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Use of Contact Testing in the Characterization and Design of All-Ceramic Crownlike Layer Structures: A Review



Brian R. Lawn, Y N. Deng, Victoria Thompson


Ceramic-based crowns, particularly molar crowns, can fail prematurely from accumulation of fracture and other damage in continual occlusal contact. Damage modes depend on cemamic types (especially microstructures), flaw states, loading conditions, and geometric factors. These damage modes can be simulated and characterized in the laboratory with the use of Hertzian contact testing on monolayer, bilayer, and trilayer structures to represent important aspects of crown response in oral function. This article reviews the current dental materials knowledge base of clinically relevant contact-induced damage I ceramic-based layer structures in the context of all-ceramic crown lifetimes. It is proposed that simple contact testing protocols that make use of sphere indenters on model flat, ceramic-based layer structures - ceramic/polymer bilayers (simulating monolithic ceramic crowns on dentin) can provide useful relations for predicting critical occlusal loads to induce lifetime-threatening fracture. It is demonstrated that radial racking from the lower core layer surface is the dominant failure mode for ceramic layer thicknesses much below 1 mm. Such an approach may be used to establish a scientific, materials-based foundation for desinging next-generation crown layer structures.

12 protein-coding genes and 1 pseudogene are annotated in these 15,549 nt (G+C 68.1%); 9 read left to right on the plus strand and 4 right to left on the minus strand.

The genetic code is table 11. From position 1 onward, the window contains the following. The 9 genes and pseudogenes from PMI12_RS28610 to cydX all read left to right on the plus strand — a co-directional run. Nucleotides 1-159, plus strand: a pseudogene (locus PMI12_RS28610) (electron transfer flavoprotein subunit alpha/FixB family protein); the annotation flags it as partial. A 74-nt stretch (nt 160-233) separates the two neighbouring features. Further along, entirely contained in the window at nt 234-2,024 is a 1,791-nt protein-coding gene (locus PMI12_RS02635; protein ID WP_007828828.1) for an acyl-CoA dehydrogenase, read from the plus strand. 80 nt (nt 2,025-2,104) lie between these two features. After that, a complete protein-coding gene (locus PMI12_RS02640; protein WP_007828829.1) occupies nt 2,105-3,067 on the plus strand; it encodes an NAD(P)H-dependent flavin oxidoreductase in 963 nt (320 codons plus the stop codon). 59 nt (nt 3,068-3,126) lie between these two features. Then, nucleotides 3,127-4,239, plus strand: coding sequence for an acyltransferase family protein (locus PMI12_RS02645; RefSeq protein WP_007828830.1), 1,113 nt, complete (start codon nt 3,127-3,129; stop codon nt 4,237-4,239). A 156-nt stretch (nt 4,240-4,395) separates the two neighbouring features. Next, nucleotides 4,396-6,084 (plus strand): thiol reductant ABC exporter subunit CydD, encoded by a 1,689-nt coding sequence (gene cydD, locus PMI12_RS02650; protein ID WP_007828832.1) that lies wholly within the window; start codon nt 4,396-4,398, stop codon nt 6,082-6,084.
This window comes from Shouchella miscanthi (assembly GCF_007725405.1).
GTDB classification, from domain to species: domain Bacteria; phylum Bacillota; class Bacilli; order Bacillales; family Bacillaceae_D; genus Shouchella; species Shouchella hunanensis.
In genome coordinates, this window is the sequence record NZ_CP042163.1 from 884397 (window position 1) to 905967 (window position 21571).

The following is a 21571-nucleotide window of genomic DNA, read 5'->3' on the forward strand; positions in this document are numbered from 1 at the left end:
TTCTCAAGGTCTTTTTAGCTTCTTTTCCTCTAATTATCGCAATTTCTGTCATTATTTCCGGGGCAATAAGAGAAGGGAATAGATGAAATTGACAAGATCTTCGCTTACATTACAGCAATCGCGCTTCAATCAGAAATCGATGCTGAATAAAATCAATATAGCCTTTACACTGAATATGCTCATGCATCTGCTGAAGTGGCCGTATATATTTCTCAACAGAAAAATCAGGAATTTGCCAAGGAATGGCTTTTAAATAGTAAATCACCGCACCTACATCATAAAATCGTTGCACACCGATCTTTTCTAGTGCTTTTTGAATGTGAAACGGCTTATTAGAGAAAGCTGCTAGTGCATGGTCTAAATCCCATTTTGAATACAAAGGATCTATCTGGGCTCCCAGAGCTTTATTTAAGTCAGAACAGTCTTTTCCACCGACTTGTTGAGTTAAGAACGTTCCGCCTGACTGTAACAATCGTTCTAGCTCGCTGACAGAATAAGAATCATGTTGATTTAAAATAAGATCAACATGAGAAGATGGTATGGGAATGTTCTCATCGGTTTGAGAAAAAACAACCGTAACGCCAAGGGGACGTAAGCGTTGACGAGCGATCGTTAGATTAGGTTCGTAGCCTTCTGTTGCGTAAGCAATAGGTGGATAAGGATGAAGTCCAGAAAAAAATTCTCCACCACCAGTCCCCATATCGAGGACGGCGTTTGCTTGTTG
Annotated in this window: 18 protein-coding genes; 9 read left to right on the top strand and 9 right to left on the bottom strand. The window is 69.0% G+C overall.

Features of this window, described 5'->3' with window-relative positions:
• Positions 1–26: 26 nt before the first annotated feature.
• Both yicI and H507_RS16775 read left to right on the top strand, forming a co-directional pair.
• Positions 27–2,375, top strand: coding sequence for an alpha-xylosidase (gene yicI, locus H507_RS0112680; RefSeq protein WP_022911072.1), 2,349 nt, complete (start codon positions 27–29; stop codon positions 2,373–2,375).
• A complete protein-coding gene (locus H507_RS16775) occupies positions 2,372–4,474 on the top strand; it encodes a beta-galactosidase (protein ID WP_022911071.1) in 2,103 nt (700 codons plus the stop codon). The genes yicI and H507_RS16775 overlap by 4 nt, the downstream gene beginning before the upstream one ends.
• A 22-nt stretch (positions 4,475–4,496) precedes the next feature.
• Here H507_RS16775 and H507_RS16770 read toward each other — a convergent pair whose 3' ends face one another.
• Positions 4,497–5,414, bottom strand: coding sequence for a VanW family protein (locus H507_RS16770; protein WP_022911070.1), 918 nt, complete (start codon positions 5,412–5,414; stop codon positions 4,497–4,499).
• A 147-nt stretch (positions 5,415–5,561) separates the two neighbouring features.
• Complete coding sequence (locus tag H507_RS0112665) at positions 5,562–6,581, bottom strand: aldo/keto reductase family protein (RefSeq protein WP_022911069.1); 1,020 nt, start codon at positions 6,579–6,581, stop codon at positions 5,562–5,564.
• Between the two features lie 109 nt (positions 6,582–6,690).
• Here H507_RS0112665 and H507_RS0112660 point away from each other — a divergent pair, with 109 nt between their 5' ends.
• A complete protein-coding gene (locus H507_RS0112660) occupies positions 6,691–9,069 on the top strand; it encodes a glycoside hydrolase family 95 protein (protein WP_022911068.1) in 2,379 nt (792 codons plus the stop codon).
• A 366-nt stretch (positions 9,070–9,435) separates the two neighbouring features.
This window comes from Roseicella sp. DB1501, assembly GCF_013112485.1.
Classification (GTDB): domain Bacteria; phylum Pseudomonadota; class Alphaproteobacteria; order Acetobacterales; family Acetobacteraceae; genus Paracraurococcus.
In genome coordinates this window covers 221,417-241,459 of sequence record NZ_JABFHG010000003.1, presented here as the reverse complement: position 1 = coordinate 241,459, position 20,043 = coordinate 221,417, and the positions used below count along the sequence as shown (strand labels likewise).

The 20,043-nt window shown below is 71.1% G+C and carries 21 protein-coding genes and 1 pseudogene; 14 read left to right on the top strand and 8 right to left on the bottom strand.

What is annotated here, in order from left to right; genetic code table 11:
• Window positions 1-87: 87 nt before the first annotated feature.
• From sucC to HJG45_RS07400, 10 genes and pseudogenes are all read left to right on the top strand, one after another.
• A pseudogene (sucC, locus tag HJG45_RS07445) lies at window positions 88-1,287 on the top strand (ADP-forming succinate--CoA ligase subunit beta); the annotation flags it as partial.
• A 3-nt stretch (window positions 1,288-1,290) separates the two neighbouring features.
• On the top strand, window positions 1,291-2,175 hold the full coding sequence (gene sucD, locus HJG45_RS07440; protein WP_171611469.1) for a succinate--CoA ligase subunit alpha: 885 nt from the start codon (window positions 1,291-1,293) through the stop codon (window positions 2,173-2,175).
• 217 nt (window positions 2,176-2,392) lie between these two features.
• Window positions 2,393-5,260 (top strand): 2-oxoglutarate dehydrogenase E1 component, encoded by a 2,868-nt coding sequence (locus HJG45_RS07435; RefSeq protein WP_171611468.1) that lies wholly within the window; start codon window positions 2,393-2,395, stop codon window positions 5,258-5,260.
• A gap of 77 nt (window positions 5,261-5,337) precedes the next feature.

Journal of Prosthetic Dentistry
No. 5


cone cracks, crown failure, dental layer structures, fracture modes, quasiplasticity, radial cracks


Lawn, B. , Deng, Y. and Thompson, V. (2001), Use of Contact Testing in the Characterization and Design of All-Ceramic Crownlike Layer Structures: A Review, Journal of Prosthetic Dentistry (Accessed April 14, 2024)
Created November 1, 2001, Updated February 17, 2017